An official website of the United States government
Here's how you know
A .mil website belongs to an official U.S. Department of Defense organization in the United States.
A lock (lock ) or https:// means you’ve safely connected to the .mil website. Share sensitive information only on official, secure websites.

Scott honors POW/MIA Day with wreath laying, vigil run

  • Published
  • By Airman 1st Class Shannon Moorehead, 375th Air Mobility wing

SCOTT AIR FORCE BASE, Ill. -- The Air Force Sergeant’s Association and members of Team Scott banded together for the 11th annual POW/MIA Day wreath laying ceremony and vigil run, Sept. 18-19.

National POW/MIA Recognition Day is a day of reflection that honors the costs of war paid by thousands of American service members and their loved ones; where Americans reflect and remember service members captured during times of war and those still missing in action.

“My hope today is that our Showcase Airmen, Team Scott and … our proud community walk away with a heightened sense of gratitude for those small things—family, home, and duty,” said Brig. Gen. Daniel A. DeVoe, 618th Air Operations Center commander, who was the featured speaker at the wreath laying ceremony and official start to the 24-hour vigil run.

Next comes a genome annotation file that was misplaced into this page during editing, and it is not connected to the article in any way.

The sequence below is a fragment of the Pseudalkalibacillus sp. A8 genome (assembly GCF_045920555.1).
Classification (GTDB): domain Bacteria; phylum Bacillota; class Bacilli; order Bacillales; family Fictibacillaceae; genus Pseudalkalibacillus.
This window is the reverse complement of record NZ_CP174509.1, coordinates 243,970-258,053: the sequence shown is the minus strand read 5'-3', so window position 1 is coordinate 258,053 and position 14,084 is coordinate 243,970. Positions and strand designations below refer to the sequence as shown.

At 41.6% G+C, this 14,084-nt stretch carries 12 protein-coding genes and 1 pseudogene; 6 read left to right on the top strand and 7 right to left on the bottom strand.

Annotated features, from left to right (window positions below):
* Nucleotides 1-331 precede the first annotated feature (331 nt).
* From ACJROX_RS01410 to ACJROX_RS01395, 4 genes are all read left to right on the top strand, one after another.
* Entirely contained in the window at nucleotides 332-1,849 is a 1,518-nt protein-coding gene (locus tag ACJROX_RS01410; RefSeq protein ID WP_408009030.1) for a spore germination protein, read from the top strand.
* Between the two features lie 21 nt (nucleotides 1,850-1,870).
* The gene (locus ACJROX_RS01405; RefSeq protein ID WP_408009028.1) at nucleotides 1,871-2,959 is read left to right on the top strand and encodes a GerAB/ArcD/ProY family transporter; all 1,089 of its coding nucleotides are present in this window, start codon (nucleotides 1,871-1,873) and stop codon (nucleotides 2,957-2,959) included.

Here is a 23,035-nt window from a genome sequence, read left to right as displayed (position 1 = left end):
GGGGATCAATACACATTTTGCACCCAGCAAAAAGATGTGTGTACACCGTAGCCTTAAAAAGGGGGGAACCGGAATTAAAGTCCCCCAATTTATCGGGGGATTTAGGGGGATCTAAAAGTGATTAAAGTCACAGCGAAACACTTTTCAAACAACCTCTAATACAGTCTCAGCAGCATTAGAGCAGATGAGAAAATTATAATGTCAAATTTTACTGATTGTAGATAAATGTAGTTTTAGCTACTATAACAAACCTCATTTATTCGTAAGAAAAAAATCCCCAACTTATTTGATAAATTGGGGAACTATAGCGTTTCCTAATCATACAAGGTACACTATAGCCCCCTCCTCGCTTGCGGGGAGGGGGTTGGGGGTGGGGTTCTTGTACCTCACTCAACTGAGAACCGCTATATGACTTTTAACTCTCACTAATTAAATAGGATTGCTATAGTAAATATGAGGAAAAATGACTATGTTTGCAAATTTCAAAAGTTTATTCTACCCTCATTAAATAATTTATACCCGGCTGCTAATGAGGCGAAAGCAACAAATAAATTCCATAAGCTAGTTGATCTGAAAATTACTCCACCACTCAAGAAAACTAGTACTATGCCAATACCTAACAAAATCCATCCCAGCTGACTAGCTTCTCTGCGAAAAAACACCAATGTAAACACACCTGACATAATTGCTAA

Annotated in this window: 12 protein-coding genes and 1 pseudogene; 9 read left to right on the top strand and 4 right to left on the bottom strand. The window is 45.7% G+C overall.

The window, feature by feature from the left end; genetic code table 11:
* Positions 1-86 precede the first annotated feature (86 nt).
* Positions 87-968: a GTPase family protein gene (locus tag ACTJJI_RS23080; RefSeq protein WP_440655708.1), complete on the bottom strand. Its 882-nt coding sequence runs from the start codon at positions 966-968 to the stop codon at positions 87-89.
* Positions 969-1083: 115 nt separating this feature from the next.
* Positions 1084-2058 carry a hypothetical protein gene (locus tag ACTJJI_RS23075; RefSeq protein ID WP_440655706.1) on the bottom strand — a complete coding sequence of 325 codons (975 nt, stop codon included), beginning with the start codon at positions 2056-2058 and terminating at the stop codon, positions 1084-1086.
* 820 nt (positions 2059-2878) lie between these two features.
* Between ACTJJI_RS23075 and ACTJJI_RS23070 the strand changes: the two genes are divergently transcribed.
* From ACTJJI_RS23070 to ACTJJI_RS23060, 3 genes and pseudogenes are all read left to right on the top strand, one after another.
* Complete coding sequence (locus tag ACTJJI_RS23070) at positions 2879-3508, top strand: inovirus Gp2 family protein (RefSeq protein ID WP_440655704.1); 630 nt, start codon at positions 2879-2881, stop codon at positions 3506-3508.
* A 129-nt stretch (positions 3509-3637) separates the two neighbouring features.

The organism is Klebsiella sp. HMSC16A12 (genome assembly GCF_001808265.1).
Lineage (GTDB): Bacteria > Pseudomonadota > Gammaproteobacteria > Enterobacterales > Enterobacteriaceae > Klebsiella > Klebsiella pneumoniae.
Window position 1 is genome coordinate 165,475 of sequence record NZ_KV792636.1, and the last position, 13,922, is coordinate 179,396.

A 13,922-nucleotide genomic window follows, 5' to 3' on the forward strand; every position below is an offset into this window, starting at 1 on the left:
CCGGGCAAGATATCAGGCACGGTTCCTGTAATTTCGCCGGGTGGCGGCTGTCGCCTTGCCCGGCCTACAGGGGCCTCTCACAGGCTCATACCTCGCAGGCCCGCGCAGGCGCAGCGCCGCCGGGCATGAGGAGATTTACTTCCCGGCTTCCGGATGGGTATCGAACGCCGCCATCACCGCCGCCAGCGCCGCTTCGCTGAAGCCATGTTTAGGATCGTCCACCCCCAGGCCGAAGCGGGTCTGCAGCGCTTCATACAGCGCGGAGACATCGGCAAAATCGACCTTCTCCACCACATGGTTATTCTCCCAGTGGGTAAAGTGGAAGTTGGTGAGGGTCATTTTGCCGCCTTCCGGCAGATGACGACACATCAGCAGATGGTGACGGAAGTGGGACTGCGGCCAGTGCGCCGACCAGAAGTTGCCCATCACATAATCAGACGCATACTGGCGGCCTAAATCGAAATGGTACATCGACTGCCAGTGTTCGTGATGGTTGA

“Make the effort today, and always remember that we have teammates out there, fellow Airmen included, who have yet to come home. They answered our nation’s call. Let’s hold the line and honor their legacies.”

Every year Scott honors the legacy of one such individual and the struggles he or she endured during the official start of the 24-hour Vigil Run. This year’s honoree, Bob Teichgraeber, was held as a Prisoner of War for 421 days during World War II.

In a previously published article, he described that during his captivity, how he and his fellow POWs were subjected to brutal hunger marches in the cold and snow while enduring lice, fleas and dysentery.

“We were young,” he said. “We endured it.”

Then, on April 19, 1945, Teichgraeber and a fellow solider escaped and sought refuge in an abandoned home surrounded by farmland. One morning, while still in hiding, they were wakened by British soldiers with the news about the end of the war and saying “you’re free!”

Yet not everyone is as fortunate as Teichgraeber. There are over 81,000 service members still missing in action.

DeVoe said, “It is vital that we commemorate the sacrifices our brothers and sisters in arms made in conflicts past. Today, we set aside time to reflect on the pain and sorrow those teammates experienced and the agony of their families still waiting.”

Devoe was then joined by President of the local POW/MIA council, retired Air Force Master Sgt. Geof Bambic for the wreath unveiling and start of the 24-hour Vigil Run.  There were 55 volunteers who assisted 220 participants who logged 425 miles during the 24-hour period.

For the volunteers such as Tech. Sgt. Sarah Oh, 436th Supply Chain Operations Squadron, it was time well spent recognizing and honoring the POW/MIA family.  

“I want people to remember the ultimate sacrifice some service members and their families have given,” said Oh. “The main intention of this event is to recognize POW/MIA and remind everyone that they’re never forgotten.”